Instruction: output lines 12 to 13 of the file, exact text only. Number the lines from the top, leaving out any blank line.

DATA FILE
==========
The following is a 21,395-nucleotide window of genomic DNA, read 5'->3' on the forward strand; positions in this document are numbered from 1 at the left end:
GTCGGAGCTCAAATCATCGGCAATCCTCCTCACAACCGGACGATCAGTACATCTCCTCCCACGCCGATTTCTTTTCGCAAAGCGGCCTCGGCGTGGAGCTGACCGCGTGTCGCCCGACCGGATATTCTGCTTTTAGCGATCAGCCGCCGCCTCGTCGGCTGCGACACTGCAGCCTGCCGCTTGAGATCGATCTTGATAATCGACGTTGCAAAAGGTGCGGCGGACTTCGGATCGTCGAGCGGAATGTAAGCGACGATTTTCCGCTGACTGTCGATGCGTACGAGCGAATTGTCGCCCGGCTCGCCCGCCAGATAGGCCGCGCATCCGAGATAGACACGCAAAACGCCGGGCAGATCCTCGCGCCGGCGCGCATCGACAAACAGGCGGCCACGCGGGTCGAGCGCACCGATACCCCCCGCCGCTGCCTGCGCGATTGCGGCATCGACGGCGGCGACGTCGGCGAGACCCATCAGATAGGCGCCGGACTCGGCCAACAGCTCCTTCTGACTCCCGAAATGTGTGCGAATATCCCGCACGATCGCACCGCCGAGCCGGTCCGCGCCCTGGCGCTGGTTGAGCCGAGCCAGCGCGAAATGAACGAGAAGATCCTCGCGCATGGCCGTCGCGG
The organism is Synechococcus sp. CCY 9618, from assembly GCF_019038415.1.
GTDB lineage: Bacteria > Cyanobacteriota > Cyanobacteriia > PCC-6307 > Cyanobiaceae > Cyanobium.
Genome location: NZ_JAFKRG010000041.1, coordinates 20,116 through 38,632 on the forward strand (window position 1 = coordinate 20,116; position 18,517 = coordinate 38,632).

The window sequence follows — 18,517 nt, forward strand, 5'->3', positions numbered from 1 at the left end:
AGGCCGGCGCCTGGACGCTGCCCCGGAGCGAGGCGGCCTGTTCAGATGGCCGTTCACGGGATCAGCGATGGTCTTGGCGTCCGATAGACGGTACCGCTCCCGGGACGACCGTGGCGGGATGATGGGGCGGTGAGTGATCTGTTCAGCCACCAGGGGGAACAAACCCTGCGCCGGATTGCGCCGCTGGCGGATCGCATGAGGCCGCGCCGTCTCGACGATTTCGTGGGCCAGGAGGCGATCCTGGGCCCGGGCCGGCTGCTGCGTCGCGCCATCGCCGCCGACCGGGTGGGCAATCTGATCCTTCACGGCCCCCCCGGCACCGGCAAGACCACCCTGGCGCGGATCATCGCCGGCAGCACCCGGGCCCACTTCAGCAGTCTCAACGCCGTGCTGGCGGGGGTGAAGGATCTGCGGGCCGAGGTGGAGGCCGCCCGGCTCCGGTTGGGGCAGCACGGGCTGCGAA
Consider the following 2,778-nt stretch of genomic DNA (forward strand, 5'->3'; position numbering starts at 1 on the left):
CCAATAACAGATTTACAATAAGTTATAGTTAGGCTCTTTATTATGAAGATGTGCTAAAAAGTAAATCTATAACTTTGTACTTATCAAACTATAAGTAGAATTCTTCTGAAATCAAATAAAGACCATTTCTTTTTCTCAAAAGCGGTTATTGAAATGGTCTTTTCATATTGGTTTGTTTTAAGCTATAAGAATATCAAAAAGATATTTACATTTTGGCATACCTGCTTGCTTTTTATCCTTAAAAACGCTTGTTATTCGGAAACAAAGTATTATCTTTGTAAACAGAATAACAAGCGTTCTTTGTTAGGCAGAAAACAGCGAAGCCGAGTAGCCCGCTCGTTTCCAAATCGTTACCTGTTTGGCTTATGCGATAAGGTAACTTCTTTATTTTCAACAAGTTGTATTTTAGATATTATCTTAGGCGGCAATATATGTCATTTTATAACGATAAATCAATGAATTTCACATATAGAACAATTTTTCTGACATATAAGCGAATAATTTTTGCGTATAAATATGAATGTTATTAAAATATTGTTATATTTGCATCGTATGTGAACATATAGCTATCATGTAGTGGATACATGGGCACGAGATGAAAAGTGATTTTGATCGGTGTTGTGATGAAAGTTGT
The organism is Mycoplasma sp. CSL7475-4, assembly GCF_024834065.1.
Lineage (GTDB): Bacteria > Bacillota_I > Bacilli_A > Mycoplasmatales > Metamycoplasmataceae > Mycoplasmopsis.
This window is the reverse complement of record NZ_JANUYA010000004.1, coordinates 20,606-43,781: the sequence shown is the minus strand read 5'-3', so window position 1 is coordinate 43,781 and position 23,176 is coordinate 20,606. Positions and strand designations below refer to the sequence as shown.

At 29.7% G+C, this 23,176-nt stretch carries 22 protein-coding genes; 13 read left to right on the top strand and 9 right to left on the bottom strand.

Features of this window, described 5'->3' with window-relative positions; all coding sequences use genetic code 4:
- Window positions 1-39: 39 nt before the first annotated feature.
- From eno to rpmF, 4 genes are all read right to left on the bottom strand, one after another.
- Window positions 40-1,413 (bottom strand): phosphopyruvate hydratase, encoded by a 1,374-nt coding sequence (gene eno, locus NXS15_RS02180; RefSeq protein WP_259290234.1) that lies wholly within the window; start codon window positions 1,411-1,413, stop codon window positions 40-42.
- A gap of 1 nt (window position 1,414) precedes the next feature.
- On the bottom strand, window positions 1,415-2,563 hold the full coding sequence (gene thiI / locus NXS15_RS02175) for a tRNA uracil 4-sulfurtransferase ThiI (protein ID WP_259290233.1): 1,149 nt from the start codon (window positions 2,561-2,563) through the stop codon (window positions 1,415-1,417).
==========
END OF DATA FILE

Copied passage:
This window is the reverse complement of record NZ_JANUYA010000004.1, coordinates 20,606-43,781: the sequence shown is the minus strand read 5'-3', so window position 1 is coordinate 43,781 and position 23,176 is coordinate 20,606. Positions and strand designations below refer to the sequence as shown.

At 29.7% G+C, this 23,176-nt stretch carries 22 protein-coding genes; 13 read left to right on the top strand and 9 right to left on the bottom strand.